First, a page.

Qatari-Iranian committee convenes in Doha

A 70-member Iranian economic delegation headed to the Qatari capital for trade and industry talks

DOHA, QATAR - JANUARY 04:  View of the skyline of the West Bay area in Doha with a dhau boat is taken on January 4, 2011 in Doha, Qatar. The International Monetary Fund (IMF) recently reiterated its projection for the Qatari economy with predictions of double digit growth for 2010 and 2011. Though natural gas and petroleum production are still the biggest two single sources of income, the non-energy sector overtook oil and gas in Qatari GDP for 2009. Qatar is heavily dependant on foreign labour from countries such as India, Sri Lanka, Bangladesh, the Phillipines and other Arab countries. Foreigners make up approximately two thirds of the Qatari population. The FIFA world cup 2022 will takes place in Qatar.  (Photo by Christof Koepsel/Getty Images)

A joint Iranian-Qatari economic committee convened in Doha on Sunday for the first time in 13 years, according to Tehran’s state news agency IRNA.

The report said a 70-member Iranian delegation, which includes experts and businessmen from the private and public sectors, headed to the Qatari capital to take part in a two-day conference.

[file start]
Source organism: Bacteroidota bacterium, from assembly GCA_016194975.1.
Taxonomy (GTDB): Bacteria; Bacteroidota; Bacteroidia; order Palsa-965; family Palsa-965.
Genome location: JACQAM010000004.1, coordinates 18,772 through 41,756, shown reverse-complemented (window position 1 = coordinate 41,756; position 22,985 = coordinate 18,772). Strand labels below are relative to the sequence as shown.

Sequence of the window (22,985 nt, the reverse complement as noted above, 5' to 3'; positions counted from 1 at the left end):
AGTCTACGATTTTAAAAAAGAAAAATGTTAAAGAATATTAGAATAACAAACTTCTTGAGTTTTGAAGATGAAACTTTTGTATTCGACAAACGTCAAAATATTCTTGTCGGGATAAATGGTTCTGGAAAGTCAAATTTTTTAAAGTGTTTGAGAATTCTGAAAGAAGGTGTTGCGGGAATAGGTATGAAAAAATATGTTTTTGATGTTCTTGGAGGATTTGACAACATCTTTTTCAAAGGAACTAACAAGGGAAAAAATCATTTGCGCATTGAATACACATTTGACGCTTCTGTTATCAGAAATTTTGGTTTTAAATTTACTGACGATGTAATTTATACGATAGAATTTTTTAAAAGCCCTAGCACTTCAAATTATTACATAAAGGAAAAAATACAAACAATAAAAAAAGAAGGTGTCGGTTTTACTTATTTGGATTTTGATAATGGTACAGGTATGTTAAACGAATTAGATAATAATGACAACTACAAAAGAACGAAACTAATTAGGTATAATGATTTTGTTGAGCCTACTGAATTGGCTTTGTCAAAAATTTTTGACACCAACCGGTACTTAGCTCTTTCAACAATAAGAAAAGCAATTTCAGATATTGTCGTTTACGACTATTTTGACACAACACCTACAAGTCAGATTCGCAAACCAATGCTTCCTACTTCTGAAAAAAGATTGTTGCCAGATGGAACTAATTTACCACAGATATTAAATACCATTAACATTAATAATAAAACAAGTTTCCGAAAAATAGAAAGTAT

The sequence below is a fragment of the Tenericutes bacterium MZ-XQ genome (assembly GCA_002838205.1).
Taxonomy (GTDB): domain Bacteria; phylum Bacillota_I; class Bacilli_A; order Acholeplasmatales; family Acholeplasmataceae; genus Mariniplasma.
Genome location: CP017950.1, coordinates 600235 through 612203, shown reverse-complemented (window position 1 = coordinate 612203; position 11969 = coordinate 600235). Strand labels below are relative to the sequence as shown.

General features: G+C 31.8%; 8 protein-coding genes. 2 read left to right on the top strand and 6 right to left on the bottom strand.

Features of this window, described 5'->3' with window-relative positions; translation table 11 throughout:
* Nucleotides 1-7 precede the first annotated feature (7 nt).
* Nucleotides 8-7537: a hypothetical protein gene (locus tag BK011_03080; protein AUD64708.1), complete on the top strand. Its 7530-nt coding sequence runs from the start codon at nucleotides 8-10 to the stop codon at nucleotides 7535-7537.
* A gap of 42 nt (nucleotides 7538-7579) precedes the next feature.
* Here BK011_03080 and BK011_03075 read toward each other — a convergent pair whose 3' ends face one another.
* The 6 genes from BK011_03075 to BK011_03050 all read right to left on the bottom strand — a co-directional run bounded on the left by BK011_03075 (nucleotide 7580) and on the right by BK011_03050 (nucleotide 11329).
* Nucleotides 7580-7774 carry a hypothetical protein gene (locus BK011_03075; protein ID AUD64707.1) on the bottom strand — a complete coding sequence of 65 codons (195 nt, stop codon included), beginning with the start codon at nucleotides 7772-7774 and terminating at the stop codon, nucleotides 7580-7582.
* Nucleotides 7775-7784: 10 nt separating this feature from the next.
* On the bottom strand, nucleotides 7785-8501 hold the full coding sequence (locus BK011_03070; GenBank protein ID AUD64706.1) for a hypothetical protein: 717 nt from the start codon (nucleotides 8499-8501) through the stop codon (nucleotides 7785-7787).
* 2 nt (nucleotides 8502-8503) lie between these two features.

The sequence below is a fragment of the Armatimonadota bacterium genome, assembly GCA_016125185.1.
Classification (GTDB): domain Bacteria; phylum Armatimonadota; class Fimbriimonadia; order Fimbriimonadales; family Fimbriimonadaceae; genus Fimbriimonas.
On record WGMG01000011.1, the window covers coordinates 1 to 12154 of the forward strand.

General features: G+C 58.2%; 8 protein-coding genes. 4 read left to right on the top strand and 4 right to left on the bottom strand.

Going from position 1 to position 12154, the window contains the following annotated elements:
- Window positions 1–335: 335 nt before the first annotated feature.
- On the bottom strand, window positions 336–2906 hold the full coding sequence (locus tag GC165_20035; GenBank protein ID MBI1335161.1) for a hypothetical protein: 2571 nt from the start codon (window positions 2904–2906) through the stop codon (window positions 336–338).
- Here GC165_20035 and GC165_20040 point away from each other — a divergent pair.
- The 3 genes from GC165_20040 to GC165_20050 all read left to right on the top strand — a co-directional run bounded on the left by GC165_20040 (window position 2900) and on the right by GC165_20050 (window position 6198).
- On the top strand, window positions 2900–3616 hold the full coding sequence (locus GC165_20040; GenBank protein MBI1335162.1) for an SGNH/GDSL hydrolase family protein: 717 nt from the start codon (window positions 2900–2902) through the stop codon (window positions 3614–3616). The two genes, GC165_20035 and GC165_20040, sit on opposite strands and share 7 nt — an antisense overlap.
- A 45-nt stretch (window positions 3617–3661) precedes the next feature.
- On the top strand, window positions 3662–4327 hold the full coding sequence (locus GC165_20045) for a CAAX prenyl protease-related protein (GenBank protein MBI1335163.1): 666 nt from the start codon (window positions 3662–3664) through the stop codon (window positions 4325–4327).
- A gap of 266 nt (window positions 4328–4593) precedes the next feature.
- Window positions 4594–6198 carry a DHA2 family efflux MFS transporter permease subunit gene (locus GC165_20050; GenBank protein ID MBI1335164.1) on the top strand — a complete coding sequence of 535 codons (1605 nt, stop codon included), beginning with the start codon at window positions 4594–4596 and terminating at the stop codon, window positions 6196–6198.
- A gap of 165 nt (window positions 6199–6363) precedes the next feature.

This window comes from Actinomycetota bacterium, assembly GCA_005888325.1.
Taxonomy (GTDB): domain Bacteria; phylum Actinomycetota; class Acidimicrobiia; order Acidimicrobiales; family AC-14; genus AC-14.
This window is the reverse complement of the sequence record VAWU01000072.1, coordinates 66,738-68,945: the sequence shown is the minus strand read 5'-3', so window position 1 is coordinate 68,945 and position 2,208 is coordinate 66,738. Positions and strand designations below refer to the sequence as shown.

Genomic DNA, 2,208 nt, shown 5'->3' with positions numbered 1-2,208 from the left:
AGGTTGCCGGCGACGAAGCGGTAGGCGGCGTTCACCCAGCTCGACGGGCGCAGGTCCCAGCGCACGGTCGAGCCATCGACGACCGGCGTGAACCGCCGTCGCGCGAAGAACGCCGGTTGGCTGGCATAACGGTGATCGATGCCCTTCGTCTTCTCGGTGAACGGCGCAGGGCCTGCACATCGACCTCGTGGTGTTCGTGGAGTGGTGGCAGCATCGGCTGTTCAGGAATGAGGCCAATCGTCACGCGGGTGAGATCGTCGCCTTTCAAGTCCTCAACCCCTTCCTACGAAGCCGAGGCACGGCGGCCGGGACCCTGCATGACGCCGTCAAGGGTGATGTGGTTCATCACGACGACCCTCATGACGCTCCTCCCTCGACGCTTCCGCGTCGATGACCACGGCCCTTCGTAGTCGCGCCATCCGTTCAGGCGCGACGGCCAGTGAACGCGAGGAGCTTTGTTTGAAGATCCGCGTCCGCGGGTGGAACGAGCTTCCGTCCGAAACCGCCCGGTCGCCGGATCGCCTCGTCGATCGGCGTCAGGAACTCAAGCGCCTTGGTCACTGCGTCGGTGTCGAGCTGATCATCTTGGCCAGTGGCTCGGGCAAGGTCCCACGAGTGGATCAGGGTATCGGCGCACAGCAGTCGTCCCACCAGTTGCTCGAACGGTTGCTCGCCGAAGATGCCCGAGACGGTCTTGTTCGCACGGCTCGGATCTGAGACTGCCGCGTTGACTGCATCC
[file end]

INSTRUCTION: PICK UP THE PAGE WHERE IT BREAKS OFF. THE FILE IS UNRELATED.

Mohammed Reza Fayyad, deputy minister of industry, who is heading the delegation, said the meeting will address a number of issues relevant to both countries.

“There are five panels that will hold discussions on trade, mines, customs, oil, petrochemicals, exports and banking,” he said. “Close co-operation between Iran and Qatar has taken a new direction and is moving towards strengthening relations.

“Although there is little trade with Qatar, trading between [the two countries] is expected to see remarkable progress in light of appropriate planning.”

Mr Fayyad said that there are “no serious obstacles” standing in the way of strengthening relations between Doha and Tehran.

He said that the conference marks the sixth meeting of a joint Qatari-Iranian economic committee.


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“Iranian-Qatari relations have witnessed noticeable growth in the past year after Saudi Arabia, the UAE, Egypt and Bahrain cut ties with Qatar,” the IRNA report said.

The four Arab countries severed links with Qatar in June 2017 over its support of extremists and interference in other countries’ affairs. They also accused the country of developing close relations with Tehran.

The value of trade between the two countries in the year to March amounted to US$250 million (Dh918 million), according to the IRNA report.

The joint meeting comes a day after The Telegraph reported that the United States had asked Qatar to stop financing militias loyal to Iran.

The request follows the recent disclosure of emails from senior figures in Qatar’s government that suggest they were on close terms with influential members of Iran’s Islamic Revolutionary Guard Corps, such as Maj Gen Qassem Soleimani, and Hezbollah chief Hassan Nasrallah.